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The story of centenarian Edwin Hunt: what does he remember of the 1920s?

1-2 minute read

By Jessie O'Hara

14 October 2022

We called out for centenarians to be involved with the 1921 Census launch, and this is what we learned.

Ahead of the highly anticipated launch of the 1921 Census in 2021, we invited centenarians born in 1921 or before to come forward and be a part of the campaign to bring this piece of history to life.

It was through this campaign that we met the wonderful Edwin Hunt. Born on 23 March 1920, Edwin was one year old when the 1921 Census was taken. He grew up as a child of the Golden Era, though his story perhaps weaves a different tale to the glitz and glamour we often associate with the 1920s.

The most comprehensive record of life in England and Wales during the 1920s ever released, Edwin's census return told the story of a family scraping by in a nation trying to rebuild after the First World War.

He was born in Exning Road, Canning Town, in East London, and had two older sisters that were twins, Florence and Emily.

Edwin Hunt's 1921 Census return. View this record here.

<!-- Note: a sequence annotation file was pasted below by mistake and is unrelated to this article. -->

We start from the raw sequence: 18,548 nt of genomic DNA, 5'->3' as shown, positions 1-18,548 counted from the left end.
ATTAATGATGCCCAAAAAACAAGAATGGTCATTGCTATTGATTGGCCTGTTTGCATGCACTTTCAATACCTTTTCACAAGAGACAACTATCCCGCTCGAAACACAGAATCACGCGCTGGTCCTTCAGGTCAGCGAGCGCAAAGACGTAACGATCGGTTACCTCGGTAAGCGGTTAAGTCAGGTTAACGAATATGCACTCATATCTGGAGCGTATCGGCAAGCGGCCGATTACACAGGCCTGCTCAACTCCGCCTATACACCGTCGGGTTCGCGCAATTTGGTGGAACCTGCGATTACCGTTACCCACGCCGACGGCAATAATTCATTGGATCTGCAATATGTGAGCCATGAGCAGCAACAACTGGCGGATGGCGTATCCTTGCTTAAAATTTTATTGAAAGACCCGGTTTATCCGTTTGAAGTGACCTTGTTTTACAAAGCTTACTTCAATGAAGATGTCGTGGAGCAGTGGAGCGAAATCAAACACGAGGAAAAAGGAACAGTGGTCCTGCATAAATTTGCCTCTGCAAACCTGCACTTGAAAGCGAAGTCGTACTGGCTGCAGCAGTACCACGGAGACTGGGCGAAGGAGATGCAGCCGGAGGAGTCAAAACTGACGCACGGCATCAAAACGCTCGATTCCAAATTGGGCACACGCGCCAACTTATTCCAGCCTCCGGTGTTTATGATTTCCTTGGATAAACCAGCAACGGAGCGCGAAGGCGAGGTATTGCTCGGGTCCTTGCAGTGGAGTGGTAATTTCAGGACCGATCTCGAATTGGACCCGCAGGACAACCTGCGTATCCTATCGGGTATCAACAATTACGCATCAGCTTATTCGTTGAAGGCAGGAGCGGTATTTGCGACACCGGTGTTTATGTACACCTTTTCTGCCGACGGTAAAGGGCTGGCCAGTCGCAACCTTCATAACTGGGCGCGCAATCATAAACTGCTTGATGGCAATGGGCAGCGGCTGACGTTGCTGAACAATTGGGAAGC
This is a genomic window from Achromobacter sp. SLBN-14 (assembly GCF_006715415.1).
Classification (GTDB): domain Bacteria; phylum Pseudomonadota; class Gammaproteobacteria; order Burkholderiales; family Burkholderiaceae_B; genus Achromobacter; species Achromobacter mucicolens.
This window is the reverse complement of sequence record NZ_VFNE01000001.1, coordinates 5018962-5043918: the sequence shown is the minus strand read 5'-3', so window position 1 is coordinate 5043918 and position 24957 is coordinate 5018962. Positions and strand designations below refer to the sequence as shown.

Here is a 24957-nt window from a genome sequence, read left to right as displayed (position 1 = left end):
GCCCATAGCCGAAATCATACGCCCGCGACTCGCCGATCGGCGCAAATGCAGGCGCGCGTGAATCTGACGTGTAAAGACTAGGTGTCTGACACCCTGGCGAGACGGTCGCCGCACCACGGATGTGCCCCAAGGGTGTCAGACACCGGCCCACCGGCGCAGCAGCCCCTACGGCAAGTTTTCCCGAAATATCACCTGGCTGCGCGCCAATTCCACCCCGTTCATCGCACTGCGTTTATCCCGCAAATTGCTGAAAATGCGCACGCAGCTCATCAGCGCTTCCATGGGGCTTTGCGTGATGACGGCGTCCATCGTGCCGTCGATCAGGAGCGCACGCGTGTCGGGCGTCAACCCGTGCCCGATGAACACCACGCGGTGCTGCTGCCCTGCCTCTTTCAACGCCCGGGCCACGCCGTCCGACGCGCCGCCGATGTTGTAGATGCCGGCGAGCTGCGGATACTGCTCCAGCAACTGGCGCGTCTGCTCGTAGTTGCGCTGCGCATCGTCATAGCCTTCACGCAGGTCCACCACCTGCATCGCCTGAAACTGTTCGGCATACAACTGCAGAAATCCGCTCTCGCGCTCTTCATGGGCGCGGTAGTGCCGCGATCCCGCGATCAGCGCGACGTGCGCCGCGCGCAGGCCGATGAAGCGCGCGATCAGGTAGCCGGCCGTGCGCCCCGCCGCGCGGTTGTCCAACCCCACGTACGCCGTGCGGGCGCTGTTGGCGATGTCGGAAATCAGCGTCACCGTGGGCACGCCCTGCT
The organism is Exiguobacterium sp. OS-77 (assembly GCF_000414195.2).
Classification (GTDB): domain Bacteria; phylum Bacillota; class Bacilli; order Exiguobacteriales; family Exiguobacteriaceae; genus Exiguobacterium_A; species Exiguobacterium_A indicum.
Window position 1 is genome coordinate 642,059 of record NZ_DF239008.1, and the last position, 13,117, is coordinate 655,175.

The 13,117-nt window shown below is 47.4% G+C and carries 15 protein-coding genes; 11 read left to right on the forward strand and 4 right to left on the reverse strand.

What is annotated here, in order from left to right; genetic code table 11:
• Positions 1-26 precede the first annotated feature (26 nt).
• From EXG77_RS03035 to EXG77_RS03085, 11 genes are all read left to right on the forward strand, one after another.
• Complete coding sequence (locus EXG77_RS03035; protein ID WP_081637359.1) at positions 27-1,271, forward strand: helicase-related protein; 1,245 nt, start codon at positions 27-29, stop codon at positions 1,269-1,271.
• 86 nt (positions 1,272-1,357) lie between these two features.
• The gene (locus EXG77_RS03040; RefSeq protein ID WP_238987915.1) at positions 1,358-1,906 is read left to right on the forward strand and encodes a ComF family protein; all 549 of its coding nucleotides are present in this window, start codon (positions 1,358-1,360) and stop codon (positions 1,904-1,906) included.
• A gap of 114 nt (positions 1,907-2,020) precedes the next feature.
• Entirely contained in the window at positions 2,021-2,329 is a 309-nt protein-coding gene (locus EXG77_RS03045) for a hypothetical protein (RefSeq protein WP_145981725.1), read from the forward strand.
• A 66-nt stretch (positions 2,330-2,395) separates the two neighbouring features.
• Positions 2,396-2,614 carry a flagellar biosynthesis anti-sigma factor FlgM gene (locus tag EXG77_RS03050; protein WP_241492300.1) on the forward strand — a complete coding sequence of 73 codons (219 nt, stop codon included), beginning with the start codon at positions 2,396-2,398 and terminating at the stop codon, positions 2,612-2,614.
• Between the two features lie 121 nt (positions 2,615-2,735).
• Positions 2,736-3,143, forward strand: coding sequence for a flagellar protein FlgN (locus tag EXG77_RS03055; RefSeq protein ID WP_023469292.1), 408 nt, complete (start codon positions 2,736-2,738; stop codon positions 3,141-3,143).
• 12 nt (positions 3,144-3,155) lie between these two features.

Edwin Hunt's 1921 Census return. View this record here.

He tells us about the area he grew up in - while he may not have had a front garden, the Sandhills, the lakes, and Wanstead Park were all on his doorstep.

Wanstead Park, circa 1906, from the Francis Frith collection.

Wanstead Park, circa 1906, from the Francis Frith collection.

But while he has lovely memories of growing up with such beautiful scenery, he also recalls how poor the area was. As well as the Great War, recent strikes, high levels of unemployment, and the Spanish influenza pandemic all contributed to a country that was struggling economically.

1921 census record cry for help

Many census returns had cries for help written on them from struggling citizens. View the full record here.

Edwin goes on to say:


"Some of the children in my school, Star Lane School, went to school with no shoes."


To listen to Edwin's full story, just head to the video above or to our YouTube channel and let him tell you all about the triumphs and turmoil involved in growing up a century ago.

Full access to the 1921 Census is available on a Premium subscription, and there's no limit to the secrets and stories hiding in its pages. All you need to do is upgrade or subscribe, and of course make sure to let us know about all of your amazing discoveries on social media by tagging us @findmypast.